Credit: P. Gillooly/MIT News

In 2005, Nancy Hopkins sparked a firestorm of controversy by walking out during a presentation by Larry Summers, then-president of Harvard University in Cambridge, Massachusetts. He had suggested that innate differences might account for the lack of women in high-achieving roles in science, and Hopkins, a well-known champion of gender equality in science, wanted to register her outrage. This May, the biologist at the Massachusetts Institute of Technology (MIT) in Cambridge, whose career has mirrored the growth and diversity of molecular genetics, will retire from laboratory research and from most public speaking on women and science.

You worked in Nobel laureate James Watson's lab at Harvard University as an undergraduate. What did you take away from that experience?

Jim would come in at teatime and talk about what he had learned that day. It was so breathtakingly exciting you couldn't ask for more. It was Jim who pushed me to pursue a career as a scientist and professor. Later, when I was at MIT and confronting obstacles, I realized how much his influence had protected me from overt discrimination because he was such a powerful person.

Are we in a new era when it comes to women advancing in science?

We are in a new era in that women now expect to have careers that are equal to men's. But are they making it to the top? Not at very high rates. It is still a man's world in terms of who is in charge. We all believe that science is a meritocracy, that being a great scientist takes brains and hard work, but that isn't the whole story.

You changed your research focus many times. What was the driving force behind those shifts?

Part of the reason is the astonishing speed at which science moves. When I started, the focus was on the secret of life, discovering how genes and their expression are regulated in viruses. By the time I finished my PhD in 1971, you could actually work on the molecular biology of cancer, so I switched. I eventually became disillusioned about how I and other women were being treated in the cancer field, and I switched again, to study the genetics of early vertebrate development, a field with more women. Different fields of biology have different levels of acceptance for women.

What motivated the landmark 1999 study that you championed on gender bias at MIT?

It was a final straw. At age 50, after 20 years as a scientist, I found that it was impossible for me to get the supplies and lab space I needed to do my work. I thought, 'I'm not going to tolerate this any more'. I told another woman, and she said she was experiencing the same thing. We talked to other women scientists at MIT and realized that we were all hitting the same roadblocks.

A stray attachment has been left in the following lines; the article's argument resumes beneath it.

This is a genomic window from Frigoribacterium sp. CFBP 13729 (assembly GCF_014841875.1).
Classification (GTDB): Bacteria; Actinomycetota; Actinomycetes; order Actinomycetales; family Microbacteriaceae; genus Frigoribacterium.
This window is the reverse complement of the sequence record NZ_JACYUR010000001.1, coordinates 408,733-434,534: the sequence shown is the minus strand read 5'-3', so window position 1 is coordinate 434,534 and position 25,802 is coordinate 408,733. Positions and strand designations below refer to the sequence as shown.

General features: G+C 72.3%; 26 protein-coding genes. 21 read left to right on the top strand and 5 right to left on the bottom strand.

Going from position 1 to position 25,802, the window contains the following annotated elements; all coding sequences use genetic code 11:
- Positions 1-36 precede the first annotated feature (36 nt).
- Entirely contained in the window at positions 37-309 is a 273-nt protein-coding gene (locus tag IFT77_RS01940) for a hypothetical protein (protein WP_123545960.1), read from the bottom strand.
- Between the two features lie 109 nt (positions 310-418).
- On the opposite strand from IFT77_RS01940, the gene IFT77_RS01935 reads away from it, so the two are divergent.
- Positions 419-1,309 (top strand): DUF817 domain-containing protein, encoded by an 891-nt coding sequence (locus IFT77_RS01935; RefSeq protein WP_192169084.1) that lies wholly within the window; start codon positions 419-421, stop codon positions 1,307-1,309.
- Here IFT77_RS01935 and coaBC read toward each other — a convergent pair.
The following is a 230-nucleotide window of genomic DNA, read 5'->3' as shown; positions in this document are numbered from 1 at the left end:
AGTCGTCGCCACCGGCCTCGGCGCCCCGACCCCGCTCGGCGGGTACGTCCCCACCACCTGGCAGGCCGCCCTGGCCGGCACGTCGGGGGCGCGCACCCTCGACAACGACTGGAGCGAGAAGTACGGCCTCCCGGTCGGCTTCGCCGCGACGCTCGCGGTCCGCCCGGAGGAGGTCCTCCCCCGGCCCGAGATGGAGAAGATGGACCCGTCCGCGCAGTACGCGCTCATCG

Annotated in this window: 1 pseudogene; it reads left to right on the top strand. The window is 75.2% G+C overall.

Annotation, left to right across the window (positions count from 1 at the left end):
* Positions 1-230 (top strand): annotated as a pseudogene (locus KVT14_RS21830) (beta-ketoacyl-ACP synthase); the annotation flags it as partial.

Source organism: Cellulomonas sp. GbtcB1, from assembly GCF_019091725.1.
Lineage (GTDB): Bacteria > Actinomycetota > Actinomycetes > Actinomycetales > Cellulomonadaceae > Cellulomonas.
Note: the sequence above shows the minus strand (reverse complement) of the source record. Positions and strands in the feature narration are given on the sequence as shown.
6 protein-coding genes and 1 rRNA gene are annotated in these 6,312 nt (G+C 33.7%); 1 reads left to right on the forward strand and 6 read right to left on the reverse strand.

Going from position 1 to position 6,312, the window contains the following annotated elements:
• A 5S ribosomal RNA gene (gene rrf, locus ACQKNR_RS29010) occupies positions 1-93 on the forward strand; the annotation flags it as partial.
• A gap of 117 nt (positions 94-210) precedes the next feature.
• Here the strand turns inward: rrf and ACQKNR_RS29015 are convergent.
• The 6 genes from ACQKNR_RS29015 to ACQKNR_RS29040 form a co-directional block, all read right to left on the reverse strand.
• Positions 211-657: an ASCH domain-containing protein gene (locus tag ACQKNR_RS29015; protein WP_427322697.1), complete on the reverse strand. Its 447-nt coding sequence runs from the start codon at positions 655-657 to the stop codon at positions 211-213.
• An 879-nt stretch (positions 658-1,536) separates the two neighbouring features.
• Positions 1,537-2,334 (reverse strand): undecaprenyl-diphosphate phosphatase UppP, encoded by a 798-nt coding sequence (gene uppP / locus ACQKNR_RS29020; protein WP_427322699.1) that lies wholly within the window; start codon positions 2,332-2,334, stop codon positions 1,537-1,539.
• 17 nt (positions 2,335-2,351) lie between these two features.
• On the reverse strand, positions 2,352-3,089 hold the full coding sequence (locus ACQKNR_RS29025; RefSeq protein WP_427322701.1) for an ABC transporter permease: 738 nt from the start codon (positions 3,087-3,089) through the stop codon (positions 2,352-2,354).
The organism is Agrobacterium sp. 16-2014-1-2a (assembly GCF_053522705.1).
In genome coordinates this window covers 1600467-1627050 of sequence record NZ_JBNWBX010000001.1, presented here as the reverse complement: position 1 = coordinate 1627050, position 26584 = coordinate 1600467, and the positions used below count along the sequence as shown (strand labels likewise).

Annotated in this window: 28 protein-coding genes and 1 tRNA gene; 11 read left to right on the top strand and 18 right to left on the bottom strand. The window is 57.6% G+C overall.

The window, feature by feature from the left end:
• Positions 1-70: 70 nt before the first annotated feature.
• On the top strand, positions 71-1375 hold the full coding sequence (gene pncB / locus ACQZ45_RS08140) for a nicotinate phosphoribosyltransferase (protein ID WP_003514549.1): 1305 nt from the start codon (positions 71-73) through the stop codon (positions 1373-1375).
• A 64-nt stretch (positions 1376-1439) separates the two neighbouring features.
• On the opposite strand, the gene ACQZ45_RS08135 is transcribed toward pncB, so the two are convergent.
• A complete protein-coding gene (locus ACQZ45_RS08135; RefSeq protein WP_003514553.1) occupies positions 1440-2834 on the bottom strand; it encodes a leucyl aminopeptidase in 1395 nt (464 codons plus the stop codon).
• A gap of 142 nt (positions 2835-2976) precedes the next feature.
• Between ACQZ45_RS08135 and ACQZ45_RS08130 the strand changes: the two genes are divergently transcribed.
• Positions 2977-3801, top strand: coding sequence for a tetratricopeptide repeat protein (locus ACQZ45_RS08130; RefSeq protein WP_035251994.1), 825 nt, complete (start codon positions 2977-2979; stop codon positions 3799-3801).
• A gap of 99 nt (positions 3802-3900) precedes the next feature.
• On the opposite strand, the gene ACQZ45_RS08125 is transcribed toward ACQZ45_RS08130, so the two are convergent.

What was the reception like from your male colleagues when you began to speak out?

It was not too good. Some in my department were downright hostile and that was a problem for me. But suddenly I had eight women and four men on the study committee, and also Robert Birgeneau, then dean of science, whom I could actually talk to about this.

Reports like this often fall on deaf ears. What made the difference here?

We put in a huge amount of work, 5 years, just to try and understand the scope of the problem, before we wrote the report. The internal report on which the 1999 report was based was very long, and detailed enough that if you were a scientist and read it, you could see how what was happening to us would make your life as a scientist very hard. It was also a miracle that Charles Vest [then president of MIT] realized that there was a problem and was willing to publicly endorse the report.

Walking out during Larry Summers' talk was a decisive act. Are there other times you wish you had acted about gender equality but did not?

This is an issue I've been grappling with this year as I look back on my life. Why did I allow myself to be treated this way for all those early years? I think that when you are young, you just have this driving energy, you love the science so much and you find excuses to put up with it all because you want to do the science.

Do you think others should speak out about discrimination?

I increasingly have trouble with established women who don't speak out. At one point I asked Harvard president Drew Faust to give a talk to students about how Larry Summers' comments about women being genetically inferior were erroneous. She wouldn't do it and that bothered me.